By: Damian Conroy, Supply Chain Director, Olsam
According to Bloomberg, this holiday season won’t be competing on price – the battleground will be availability. This year, a perfect storm of disruptive influences,including high energy costs, geopolitical unrest, and the impacts of both COVID and Brexit, hasaffected shipping lines, the supply of critical components, and the availability of suitable labour.
As a result, many retailers and distributors are finding it unusually hard to manage their supply chains and meet the traditionally high consumer demands of the peak shopping season. Without proper contingencies in place, many will find this year’s Black Friday and Christmas particularly challenging.
Bottlenecks in every link
Supply chains have never been so disrupted or difficult to manage as they are today. What began with the Ever Given container ship running aground in the Suez Canal in March has since escalated. In the UK, the combined effects of Brexit, COVID, and poor working conditions, has led to a shortage of more than 100,000 HGVdrivers. The impact of this, along with disruption to global shipping operations, has seen thousands of containers piling up in Felixstowe and other sites across the country.
The situation has been further exacerbated by Britain’s exit from the European Union. Importing goods from the EU now involves significantly more paperwork than before, which slows the overall process considerably, especially for those smaller businesses ill-equipped to manage the additional administrative burden.
Across the Atlantic, things aren’t much better. Due to overwhelming consumer demand and a shortage of drivers and warehouse operatives, hundreds of container ships have been idling waiting outside US ports for weeks, waiting to unload thousands of containers.
Tim Uy, associate director at Moody’s Analytics, isn’t optimistic about the current situation, suggesting that supply chain problems will get worse before they get better. He suggests that “supply will likely play catch up for some time, particularly as there are bottlenecks in every link of the supply chain.”
So, as we approach the holiday season, the most critical time of year for retailers and distributors, it’s vital they explore ways to ease the pressure of this supply chain crisis.
Easing the pressure
It may sound like common sense, although it can often be overlooked, but it’s crucial to never run out of stock – especially given the current conditions. This might mean ordering earlier in the year than usual, and at a greater scale. Admittedly, this can have a negative impact on a company’s working capital but, as the supply crunch hits, it’ll bear fruit.Not only will it result in higher availability and a lower buy price, but when selling on ecommerce sites such as Amazon, a business will maintain its page ranking – a vital factor in its ongoing success.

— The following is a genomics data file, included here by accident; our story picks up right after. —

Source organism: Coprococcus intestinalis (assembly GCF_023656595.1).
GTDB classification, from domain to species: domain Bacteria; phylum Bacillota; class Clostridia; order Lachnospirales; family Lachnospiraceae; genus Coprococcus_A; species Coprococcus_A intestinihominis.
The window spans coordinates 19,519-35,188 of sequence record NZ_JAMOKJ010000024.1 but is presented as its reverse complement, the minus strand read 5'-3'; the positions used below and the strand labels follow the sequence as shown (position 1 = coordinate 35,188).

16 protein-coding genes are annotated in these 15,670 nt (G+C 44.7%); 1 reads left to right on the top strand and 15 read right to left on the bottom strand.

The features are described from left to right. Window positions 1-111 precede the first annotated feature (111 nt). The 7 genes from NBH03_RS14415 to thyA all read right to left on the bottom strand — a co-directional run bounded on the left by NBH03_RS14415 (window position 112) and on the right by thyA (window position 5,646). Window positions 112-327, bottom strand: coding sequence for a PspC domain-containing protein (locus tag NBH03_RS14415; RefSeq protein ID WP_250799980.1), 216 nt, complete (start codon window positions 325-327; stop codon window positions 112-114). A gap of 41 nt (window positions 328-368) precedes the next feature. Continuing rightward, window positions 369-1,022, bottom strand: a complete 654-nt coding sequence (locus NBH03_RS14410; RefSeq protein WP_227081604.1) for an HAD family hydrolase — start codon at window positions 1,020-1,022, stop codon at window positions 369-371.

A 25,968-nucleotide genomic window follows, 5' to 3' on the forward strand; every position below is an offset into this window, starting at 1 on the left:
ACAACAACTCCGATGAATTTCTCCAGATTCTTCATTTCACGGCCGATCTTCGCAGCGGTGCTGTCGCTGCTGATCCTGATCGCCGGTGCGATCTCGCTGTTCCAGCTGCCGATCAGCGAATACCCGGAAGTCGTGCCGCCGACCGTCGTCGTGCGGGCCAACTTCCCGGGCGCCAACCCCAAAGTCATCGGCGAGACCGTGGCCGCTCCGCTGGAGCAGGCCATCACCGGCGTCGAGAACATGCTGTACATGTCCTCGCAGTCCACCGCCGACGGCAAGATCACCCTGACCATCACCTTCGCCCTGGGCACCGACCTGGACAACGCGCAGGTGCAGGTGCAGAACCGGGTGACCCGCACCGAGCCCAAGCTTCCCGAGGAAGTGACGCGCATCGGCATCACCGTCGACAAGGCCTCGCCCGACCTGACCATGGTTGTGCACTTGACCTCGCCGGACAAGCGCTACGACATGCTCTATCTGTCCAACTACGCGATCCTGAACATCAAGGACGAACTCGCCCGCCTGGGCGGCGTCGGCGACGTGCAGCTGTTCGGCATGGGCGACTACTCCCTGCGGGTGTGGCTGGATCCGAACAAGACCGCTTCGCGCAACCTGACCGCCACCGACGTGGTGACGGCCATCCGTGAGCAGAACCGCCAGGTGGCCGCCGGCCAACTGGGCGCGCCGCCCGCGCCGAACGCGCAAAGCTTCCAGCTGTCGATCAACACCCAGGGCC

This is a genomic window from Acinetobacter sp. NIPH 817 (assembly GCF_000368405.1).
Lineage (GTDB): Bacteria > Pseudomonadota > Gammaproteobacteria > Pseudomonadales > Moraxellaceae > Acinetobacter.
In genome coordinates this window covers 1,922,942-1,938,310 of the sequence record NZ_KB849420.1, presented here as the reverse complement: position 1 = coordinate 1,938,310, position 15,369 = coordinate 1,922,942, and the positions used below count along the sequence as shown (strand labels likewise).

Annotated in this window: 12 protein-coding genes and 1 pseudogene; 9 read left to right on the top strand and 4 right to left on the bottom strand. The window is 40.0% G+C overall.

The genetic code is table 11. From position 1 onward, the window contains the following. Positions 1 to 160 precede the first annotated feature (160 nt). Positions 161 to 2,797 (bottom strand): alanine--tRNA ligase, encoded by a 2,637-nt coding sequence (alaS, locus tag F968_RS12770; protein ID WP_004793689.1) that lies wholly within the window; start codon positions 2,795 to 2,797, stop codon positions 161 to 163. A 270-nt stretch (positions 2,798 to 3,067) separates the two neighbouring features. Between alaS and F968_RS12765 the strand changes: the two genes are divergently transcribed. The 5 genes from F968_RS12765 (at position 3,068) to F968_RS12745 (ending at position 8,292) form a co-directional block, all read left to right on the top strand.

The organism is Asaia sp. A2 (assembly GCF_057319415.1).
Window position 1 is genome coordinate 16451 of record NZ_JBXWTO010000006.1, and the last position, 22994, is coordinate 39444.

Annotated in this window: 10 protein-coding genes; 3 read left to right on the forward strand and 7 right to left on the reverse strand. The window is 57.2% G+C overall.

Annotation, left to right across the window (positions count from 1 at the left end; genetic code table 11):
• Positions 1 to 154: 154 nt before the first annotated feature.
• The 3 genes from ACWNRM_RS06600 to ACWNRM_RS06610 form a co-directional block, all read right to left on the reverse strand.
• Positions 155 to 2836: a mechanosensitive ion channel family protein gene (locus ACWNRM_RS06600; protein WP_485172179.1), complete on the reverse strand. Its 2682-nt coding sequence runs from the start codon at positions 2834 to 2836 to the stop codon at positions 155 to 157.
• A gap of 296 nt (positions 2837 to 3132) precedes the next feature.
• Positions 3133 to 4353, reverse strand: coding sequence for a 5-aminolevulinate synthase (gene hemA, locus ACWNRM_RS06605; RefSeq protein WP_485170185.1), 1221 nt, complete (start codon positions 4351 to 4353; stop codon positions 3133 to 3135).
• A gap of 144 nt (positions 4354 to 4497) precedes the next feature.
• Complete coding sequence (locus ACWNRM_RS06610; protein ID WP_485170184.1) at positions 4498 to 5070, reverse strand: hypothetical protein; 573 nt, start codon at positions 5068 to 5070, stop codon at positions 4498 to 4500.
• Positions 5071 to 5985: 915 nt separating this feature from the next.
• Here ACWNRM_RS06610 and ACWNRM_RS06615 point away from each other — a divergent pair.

Maintaining good relationships matters too. If a company is known as being easy to work with, its vendors are likely to show it the same courtesy. Retailers should keep the people who run the ships on side, for example – in the current circumstances, products sent in pallets can take ages to arrive, whereas products sent in parcelscan be much quicker.It’s important to remember that the relationship between a retailer and its suppliers is, effectively, a partnership. Good relationships, in which a retailer engages with all its suppliers, sharing vital information and ways of working, can therefore help put a business ahead of its competitors in the event of a supply chain crunch.
That said, retailers should ensure they don’t scale any faster than they can manage. After all, the current disruption means this year’s holiday season is like no other. Careful forward demand planning is essential. It may be worth buying from fewer brands than usual, for instance, to ensure that at least most – even if not all – of their customers’ demands can be met. Indeed, working with just three or four key partners will not only enable a company to scale more easily, itcanalso help ease issues such as data capture and, thereby, improve its ability to make critical decisions in this time of high uncertainty.
Weathering the storm
The holiday season is fast approaching – Black Friday is just weeks away – and the supply chain crisis means retailers, distributors, and consumers alike are faced with uncertainty as to just what will be on the (virtual) shelves this year.
To avoid disappointment, retailers should look to remove any complication from an already complicated supply chain. Good relationships with suppliers, a reliance on fewer brands, and effective forward planning and stock management will stand them in good stead to weather this perfect storm of disruption, andensure they’re ready to hit the ground running when calmer conditions return next year.